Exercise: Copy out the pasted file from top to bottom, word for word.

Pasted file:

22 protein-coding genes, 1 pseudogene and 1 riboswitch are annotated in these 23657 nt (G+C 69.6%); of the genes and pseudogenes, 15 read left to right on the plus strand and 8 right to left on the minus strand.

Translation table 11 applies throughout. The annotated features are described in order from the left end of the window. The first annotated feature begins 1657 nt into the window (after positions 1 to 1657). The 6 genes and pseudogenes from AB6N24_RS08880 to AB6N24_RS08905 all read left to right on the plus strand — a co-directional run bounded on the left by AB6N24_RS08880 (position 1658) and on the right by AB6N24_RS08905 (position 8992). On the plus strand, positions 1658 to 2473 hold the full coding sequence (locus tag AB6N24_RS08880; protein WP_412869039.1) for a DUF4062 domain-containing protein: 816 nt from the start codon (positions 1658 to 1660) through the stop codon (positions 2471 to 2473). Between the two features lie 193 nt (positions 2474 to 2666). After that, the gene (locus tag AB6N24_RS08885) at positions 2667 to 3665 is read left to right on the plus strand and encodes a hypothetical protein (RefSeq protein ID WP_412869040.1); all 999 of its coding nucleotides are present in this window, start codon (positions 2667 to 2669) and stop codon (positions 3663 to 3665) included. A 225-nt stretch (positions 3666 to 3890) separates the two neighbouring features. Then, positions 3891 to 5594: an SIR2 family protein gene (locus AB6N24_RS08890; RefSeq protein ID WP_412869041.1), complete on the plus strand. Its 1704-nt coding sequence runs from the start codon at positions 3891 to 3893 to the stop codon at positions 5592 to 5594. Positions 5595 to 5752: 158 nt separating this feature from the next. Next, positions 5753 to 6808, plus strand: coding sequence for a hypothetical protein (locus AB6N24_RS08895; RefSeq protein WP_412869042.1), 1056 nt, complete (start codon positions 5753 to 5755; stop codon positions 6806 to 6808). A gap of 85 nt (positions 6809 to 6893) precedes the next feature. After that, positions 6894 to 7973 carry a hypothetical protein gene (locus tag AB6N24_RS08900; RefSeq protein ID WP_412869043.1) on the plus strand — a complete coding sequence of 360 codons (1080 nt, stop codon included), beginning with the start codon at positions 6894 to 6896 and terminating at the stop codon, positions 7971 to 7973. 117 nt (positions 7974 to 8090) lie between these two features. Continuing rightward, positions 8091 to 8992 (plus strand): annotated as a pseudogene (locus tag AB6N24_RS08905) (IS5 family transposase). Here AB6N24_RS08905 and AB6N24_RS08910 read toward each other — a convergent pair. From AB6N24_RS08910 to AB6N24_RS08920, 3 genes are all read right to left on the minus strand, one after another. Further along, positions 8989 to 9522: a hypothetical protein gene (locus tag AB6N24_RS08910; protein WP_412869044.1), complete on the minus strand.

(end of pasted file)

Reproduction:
22 protein-coding genes, 1 pseudogene and 1 riboswitch are annotated in these 23657 nt (G+C 69.6%); of the genes and pseudogenes, 15 read left to right on the plus strand and 8 right to left on the minus strand.

Translation table 11 applies throughout. The annotated features are described in order from the left end of the window. The first annotated feature begins 1657 nt into the window (after positions 1 to 1657). The 6 genes and pseudogenes from AB6N24_RS08880 to AB6N24_RS08905 all read left to right on the plus strand — a co-directional run bounded on the left by AB6N24_RS08880 (position 1658) and on the right by AB6N24_RS08905 (position 8992). On the plus strand, positions 1658 to 2473 hold the full coding sequence (locus tag AB6N24_RS08880; protein WP_412869039.1) for a DUF4062 domain-containing protein: 816 nt from the start codon (positions 1658 to 1660) through the stop codon (positions 2471 to 2473). Between the two features lie 193 nt (positions 2474 to 2666). After that, the gene (locus tag AB6N24_RS08885) at positions 2667 to 3665 is read left to right on the plus strand and encodes a hypothetical protein (RefSeq protein ID WP_412869040.1); all 999 of its coding nucleotides are present in this window, start codon (positions 2667 to 2669) and stop codon (positions 3663 to 3665) included. A 225-nt stretch (positions 3666 to 3890) separates the two neighbouring features. Then, positions 3891 to 5594: an SIR2 family protein gene (locus AB6N24_RS08890; RefSeq protein ID WP_412869041.1), complete on the plus strand. Its 1704-nt coding sequence runs from the start codon at positions 3891 to 3893 to the stop codon at positions 5592 to 5594. Positions 5595 to 5752: 158 nt separating this feature from the next. Next, positions 5753 to 6808, plus strand: coding sequence for a hypothetical protein (locus AB6N24_RS08895; RefSeq protein WP_412869042.1), 1056 nt, complete (start codon positions 5753 to 5755; stop codon positions 6806 to 6808). A gap of 85 nt (positions 6809 to 6893) precedes the next feature. After that, positions 6894 to 7973 carry a hypothetical protein gene (locus tag AB6N24_RS08900; RefSeq protein ID WP_412869043.1) on the plus strand — a complete coding sequence of 360 codons (1080 nt, stop codon included), beginning with the start codon at positions 6894 to 6896 and terminating at the stop codon, positions 7971 to 7973. 117 nt (positions 7974 to 8090) lie between these two features. Continuing rightward, positions 8091 to 8992 (plus strand): annotated as a pseudogene (locus tag AB6N24_RS08905) (IS5 family transposase). Here AB6N24_RS08905 and AB6N24_RS08910 read toward each other — a convergent pair. From AB6N24_RS08910 to AB6N24_RS08920, 3 genes are all read right to left on the minus strand, one after another. Further along, positions 8989 to 9522: a hypothetical protein gene (locus tag AB6N24_RS08910; protein WP_412869044.1), complete on the minus strand.